(c) March 2013 Oliver Bonten
From the Phoenicians to Columbus, Cadiz behind the pillars of Hercules was the non-plus-ultra of maritime travel: ships were not supposed to go beyond this point. You might fall off the Earth. This changed to "plus ultra" during the reign of Charles V, and Cadiz became an important port for the American trade.
Cadiz covers an entire small island in the Atlantic, now connected via a causeway to the mainland. The city has been continously settled since the time of the Phoenicians, and is therefore one of the oldest cities of the world. You cannot dig without going through Roman and Phoenician ruins.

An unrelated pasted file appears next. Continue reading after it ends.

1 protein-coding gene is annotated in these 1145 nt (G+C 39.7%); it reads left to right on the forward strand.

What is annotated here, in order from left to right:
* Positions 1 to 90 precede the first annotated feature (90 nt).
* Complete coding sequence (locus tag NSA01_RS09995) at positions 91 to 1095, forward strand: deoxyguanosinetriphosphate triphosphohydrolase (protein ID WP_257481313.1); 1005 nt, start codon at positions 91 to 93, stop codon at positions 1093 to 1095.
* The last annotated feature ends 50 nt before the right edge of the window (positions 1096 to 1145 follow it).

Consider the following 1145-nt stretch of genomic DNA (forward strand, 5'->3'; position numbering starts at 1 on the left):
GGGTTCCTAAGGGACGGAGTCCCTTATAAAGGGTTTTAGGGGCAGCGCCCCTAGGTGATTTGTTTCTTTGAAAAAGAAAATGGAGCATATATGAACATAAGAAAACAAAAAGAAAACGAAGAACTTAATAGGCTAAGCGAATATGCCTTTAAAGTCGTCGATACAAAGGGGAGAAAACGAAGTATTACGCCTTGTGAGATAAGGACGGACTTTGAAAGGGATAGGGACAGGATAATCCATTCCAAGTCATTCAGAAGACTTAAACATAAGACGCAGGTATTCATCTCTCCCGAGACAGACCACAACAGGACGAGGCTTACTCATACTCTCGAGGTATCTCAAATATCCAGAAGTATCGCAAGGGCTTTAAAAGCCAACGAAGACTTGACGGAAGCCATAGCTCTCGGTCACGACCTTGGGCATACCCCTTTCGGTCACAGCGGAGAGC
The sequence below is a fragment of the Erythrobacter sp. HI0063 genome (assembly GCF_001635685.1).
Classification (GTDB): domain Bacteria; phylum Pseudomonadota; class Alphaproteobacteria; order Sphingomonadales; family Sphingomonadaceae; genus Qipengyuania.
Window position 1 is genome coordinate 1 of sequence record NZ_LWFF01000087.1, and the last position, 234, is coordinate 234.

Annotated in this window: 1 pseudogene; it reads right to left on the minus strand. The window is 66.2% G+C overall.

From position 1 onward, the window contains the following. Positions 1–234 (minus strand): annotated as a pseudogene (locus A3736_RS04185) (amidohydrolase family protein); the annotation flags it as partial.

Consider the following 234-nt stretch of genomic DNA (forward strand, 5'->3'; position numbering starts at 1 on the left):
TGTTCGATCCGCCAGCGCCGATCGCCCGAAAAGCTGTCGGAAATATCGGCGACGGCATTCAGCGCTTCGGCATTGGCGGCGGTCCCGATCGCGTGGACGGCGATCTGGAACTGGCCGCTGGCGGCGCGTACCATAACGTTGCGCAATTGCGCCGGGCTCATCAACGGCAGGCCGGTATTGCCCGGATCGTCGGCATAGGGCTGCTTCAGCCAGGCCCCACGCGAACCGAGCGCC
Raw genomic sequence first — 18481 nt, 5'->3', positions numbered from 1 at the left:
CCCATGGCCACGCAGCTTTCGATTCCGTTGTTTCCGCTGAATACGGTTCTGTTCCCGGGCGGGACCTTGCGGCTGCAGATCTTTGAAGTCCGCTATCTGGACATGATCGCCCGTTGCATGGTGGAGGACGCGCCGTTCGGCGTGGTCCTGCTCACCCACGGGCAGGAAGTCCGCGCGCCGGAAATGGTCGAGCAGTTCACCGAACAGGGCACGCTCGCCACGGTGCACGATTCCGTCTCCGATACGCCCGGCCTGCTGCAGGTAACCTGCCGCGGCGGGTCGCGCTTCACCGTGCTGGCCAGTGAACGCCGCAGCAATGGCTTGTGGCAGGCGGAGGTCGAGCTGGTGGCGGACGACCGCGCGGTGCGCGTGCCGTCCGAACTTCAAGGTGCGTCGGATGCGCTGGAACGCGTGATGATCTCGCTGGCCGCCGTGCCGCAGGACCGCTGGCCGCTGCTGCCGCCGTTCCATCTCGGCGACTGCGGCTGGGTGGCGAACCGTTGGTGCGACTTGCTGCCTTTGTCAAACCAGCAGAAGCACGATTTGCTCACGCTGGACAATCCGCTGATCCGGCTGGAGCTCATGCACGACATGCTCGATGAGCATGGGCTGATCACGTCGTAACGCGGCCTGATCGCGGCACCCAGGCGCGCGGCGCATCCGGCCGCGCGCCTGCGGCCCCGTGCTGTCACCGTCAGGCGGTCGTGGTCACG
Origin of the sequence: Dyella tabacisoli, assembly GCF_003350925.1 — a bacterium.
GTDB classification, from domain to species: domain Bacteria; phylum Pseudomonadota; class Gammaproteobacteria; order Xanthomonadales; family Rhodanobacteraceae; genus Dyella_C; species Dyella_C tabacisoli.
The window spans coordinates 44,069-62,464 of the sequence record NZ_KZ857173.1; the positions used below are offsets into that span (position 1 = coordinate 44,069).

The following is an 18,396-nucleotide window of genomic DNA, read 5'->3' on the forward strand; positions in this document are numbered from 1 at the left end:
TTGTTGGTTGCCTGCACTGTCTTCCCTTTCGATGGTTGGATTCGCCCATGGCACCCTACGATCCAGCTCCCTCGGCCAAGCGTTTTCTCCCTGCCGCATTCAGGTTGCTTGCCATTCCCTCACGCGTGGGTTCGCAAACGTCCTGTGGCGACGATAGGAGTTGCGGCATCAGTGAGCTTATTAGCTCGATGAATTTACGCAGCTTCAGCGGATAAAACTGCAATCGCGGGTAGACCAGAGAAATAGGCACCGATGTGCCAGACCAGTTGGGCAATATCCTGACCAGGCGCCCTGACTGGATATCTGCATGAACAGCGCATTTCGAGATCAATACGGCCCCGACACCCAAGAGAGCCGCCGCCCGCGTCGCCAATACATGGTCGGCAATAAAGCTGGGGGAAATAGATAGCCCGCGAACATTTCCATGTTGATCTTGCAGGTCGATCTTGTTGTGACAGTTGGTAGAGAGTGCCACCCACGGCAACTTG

Initially we did not plan to stay there, but then selected it as a stopover instead of a place closer to Gibraltar. Cadiz was one of the pleasant surprises on our trip, a very nice place.
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